If you live in a squalid environment, then of course you are going to want to get out of it, you are probably going to want to get into the country, because that's what it does.
In Florence, classical buildings sit against medieval buildings. It's that contrast we like.
I believe very strongly, and have fought since many years ago – at least over 30 years ago – to get architecture not just within schools, but architecture talked about under history, geography, science, technology, art.
I had lots of trouble in school as a child, and I lost confidence. Teachers thought I was stupid. I learned to read very late, when I was 11. Dyslexia wasn't recognized then, and the assumption was you were incapable of thinking.
My architecture tends to be legible, light and flexible. You can read it. You look at a building, and you can see how it is constructed. I put the structure outside.
Cities are about juxtaposition. In Florence, classical buildings sit against medieval buildings. It's that contrast we like. In Bordeaux, we built law courts right next door to what is effectively a listed historic building, and that makes it exciting.
Everyone has the right to walk from one end of the city to the other in secure and beautiful spaces. Everybody has the right to go by public transport. Everybody has the right to an unhampered view down their street, not full of railings, signs and rubbish.
Suburban sprawl leads to social atomisation and fragmentation and is environmentally disastrous, as carbon-intensive car journeys displace local shops and replace public transport.
I cycle, which is a healthy thing for an 80-year-old to do. I rarely go further than five miles, but in those five miles I can get to 80 percent of the places I want to go.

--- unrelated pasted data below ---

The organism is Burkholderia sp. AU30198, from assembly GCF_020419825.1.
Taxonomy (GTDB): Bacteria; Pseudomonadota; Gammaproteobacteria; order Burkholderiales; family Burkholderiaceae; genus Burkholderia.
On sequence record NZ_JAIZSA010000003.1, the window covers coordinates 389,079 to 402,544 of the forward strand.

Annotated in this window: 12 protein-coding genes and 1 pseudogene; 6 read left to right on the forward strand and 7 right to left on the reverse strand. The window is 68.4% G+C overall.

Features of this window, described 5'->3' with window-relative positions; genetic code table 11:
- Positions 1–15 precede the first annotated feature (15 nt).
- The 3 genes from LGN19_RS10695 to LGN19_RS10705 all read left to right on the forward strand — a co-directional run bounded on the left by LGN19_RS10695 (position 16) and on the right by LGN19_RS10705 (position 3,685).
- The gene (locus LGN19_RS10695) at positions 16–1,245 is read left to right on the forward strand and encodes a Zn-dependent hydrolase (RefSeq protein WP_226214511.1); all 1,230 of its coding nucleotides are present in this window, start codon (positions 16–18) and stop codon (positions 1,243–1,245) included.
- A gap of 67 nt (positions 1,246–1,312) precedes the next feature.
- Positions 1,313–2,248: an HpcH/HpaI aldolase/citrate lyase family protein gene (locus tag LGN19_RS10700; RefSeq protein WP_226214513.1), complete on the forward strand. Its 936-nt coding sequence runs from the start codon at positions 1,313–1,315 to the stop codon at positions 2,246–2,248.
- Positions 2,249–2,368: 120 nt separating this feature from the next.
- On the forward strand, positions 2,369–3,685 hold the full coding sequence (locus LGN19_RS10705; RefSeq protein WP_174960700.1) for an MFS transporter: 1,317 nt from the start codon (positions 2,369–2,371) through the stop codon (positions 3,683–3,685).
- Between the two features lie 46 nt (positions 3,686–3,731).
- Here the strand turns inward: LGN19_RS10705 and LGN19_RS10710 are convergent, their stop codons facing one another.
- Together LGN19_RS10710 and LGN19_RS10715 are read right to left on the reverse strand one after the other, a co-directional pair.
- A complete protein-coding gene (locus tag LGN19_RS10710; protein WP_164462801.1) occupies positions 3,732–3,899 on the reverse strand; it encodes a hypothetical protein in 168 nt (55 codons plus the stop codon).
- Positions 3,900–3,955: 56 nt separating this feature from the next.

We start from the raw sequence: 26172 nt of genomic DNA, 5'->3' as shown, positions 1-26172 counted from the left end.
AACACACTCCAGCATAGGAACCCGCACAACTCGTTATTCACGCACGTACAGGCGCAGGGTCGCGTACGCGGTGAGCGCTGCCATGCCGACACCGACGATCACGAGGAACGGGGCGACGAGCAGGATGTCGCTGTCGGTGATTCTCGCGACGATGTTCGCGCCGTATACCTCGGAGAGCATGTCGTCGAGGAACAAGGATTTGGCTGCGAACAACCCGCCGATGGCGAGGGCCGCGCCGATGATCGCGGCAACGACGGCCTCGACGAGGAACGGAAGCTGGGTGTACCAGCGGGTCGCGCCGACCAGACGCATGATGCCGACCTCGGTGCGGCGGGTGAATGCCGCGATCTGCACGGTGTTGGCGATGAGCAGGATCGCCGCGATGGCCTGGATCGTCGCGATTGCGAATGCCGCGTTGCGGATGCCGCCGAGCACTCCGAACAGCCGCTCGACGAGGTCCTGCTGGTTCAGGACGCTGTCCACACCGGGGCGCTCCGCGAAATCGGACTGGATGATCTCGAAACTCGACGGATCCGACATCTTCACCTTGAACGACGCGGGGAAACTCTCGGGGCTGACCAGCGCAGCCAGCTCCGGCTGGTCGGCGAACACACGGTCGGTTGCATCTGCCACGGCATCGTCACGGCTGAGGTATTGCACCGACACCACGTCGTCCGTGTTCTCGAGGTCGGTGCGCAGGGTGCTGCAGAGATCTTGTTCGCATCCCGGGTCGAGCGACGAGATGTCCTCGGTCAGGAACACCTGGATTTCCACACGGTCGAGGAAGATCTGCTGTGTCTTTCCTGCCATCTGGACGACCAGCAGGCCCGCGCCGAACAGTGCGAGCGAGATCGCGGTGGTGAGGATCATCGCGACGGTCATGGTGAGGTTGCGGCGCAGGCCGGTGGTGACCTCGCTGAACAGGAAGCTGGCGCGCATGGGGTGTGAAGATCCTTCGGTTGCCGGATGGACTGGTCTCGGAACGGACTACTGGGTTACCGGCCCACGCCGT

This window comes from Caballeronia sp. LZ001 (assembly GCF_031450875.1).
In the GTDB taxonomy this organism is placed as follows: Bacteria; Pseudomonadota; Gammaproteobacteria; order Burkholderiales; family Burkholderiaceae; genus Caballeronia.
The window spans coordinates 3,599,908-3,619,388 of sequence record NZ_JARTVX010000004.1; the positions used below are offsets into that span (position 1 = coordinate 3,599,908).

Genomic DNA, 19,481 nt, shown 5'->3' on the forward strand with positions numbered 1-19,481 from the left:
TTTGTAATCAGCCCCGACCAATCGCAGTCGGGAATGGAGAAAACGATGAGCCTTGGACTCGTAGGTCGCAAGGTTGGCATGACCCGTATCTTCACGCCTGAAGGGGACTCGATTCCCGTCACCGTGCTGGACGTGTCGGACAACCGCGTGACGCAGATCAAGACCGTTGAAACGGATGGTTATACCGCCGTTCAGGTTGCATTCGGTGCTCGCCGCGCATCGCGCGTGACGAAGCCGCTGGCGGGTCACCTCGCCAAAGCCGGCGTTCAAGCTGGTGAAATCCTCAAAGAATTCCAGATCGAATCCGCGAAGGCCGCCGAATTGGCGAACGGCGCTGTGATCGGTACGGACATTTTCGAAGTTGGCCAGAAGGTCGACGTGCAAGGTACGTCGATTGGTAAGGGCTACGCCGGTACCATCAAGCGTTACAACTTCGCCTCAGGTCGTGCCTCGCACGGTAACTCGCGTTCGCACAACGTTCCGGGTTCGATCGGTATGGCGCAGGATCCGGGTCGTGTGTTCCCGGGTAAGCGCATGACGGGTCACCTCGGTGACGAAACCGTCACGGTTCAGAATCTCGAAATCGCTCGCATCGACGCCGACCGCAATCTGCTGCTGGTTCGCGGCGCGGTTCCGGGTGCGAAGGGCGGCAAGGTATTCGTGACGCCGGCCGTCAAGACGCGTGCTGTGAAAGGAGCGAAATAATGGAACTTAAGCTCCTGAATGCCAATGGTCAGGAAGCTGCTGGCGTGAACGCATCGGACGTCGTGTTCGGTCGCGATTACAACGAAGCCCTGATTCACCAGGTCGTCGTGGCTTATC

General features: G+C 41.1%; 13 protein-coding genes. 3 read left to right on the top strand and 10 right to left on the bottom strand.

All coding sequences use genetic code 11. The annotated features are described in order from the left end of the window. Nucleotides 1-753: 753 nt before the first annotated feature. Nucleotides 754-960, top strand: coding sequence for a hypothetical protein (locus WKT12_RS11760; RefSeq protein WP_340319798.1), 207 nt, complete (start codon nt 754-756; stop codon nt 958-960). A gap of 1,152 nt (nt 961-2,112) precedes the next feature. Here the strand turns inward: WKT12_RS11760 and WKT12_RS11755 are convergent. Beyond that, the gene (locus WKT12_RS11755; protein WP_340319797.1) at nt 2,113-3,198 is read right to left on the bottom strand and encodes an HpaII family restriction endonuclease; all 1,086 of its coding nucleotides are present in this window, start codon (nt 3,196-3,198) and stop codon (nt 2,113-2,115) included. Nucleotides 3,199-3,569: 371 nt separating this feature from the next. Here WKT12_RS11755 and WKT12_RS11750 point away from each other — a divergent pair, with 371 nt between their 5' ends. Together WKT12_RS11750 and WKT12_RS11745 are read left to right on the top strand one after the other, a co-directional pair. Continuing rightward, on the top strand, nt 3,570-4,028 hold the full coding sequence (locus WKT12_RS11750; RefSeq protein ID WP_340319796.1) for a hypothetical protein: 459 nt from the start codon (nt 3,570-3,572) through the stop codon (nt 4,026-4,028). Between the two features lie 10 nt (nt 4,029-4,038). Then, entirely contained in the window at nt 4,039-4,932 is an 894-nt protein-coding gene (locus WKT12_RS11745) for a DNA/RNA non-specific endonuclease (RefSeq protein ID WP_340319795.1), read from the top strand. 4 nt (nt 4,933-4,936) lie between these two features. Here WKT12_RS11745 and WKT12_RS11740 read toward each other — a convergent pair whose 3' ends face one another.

There is a Jewish tradition of family, too, but then not all Italian or Jewish families are close.
If I remember rightly Holland for instance has something like 45, and it's a much smaller country. In comparison we have very few and they are very badly financed.
I love cities, I spend most of my life talking about cities. And the design of cities does have an effect on your life. You're lucky if you can see trees out of your window and you have a square nearby, or a bar, a cornershop, a surgery. Then you're living well.
'Be passionate about your work and your life' was instilled in me by my mother Dada, who was a potter. She also introduced me to the arts and encouraged me to embrace the new.
I have a very big family, and that is my number one thing, and we go away for a month to see my cousins in Italy every year, but I need to work.
I am much more passionate about cities than I am about nations. The competition between cities is more civilised than between nations. There is an understanding there.
I believe very much in a dialogue between buildings – I believe it's always been there. I think buildings have different identities and live very well next to each other. We always have the shock of the new, and that's fine. The renaissance style is totally different from the medieval, and they have a dialogue across time.
So I think that, yes, anything that makes it more palatable and easier to understand, such as a Virtual Centre, has to be seen as a primary activity within the educational and information global state.
Cities depend on a healthy mix of uses and people for their vitality. As a pre-eminent world city, London is a magnet to people from across the globe.
The Ranelagh Gardens in Chelsea provide plenty of opportunities to walk, think and relax.
There is no one-size-fits-all solution to the challenges facing our cities or to the housing crisis, but the two issues need to be considered together. From an urban design and planning point of view, the well-connected open city is a powerful paradigm and an engine for integration and inclusivity.
I think we did a pretty good role, linking, being a sounding board really and a driving force, especially from the bottom up. I think that part of this is bottom up as well as top down.
The one advantage of being dyslexic is that you are never tempted to look back and idealise your childhood.
Family is everything, although I've been fortunate enough to have worked with some of the most amazing minds over the years, including Renzo Piano, John Young, Graham Stirk and Ivan Harbour.